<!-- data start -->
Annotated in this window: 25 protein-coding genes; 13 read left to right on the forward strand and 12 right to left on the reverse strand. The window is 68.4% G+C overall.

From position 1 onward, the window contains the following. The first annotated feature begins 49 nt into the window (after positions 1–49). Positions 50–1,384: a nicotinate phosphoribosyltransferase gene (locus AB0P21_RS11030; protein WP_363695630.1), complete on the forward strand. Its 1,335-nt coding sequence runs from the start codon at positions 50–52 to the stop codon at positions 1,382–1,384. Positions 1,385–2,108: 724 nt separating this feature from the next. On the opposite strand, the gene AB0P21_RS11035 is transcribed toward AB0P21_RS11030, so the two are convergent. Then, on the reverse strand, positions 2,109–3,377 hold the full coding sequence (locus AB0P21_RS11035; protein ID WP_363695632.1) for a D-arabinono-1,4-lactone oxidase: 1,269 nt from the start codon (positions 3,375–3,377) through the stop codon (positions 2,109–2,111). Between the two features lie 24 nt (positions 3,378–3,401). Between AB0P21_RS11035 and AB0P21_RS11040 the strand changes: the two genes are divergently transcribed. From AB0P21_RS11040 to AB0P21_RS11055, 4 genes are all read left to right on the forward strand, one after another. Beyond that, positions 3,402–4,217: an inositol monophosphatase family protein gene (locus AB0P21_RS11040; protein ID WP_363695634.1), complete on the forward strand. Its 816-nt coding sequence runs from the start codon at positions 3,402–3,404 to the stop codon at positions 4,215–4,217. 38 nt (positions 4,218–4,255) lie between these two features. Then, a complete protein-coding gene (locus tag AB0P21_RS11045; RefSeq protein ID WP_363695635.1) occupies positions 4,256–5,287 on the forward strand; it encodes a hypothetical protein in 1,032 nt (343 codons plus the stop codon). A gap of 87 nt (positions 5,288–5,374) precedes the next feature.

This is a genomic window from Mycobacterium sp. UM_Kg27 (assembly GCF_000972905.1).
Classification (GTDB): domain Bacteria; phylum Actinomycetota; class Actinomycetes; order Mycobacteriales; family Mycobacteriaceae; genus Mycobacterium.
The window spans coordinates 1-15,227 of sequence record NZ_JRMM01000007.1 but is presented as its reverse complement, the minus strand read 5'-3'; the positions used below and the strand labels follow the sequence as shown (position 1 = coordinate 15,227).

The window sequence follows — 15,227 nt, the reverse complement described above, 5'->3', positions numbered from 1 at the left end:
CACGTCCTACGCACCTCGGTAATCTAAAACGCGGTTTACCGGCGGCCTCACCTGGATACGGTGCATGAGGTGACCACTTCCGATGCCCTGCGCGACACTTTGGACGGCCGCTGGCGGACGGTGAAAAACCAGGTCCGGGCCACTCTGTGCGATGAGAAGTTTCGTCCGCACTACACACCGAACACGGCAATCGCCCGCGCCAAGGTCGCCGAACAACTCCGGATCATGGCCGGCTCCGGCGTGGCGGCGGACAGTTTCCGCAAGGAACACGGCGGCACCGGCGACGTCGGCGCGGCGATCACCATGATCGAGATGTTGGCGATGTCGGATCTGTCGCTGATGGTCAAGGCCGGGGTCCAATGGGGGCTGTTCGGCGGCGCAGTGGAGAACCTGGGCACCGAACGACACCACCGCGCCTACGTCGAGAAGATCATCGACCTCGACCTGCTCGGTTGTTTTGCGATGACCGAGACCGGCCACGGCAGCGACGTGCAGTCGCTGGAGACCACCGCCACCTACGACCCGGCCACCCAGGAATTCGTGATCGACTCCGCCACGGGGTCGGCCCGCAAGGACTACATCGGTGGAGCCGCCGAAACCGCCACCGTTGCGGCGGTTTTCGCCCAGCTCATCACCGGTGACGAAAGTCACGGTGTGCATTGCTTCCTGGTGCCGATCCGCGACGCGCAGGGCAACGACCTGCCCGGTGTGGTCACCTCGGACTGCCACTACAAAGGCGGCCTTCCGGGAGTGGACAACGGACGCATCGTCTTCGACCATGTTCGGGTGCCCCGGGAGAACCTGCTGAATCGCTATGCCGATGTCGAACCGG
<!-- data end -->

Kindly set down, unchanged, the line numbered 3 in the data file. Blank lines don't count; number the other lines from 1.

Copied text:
This is a genomic window from Mycobacterium sp. UM_Kg27 (assembly GCF_000972905.1).